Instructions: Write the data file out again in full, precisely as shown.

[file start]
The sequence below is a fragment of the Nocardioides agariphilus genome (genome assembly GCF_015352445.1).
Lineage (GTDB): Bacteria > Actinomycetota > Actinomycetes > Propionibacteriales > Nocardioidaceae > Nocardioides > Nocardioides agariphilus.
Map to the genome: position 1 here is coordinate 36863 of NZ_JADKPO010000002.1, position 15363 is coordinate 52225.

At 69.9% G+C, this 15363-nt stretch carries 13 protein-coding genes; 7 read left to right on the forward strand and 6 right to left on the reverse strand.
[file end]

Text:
The sequence below is a fragment of the Nocardioides agariphilus genome (genome assembly GCF_015352445.1).
Lineage (GTDB): Bacteria > Actinomycetota > Actinomycetes > Propionibacteriales > Nocardioidaceae > Nocardioides > Nocardioides agariphilus.
Map to the genome: position 1 here is coordinate 36863 of NZ_JADKPO010000002.1, position 15363 is coordinate 52225.

At 69.9% G+C, this 15363-nt stretch carries 13 protein-coding genes; 7 read left to right on the forward strand and 6 right to left on the reverse strand.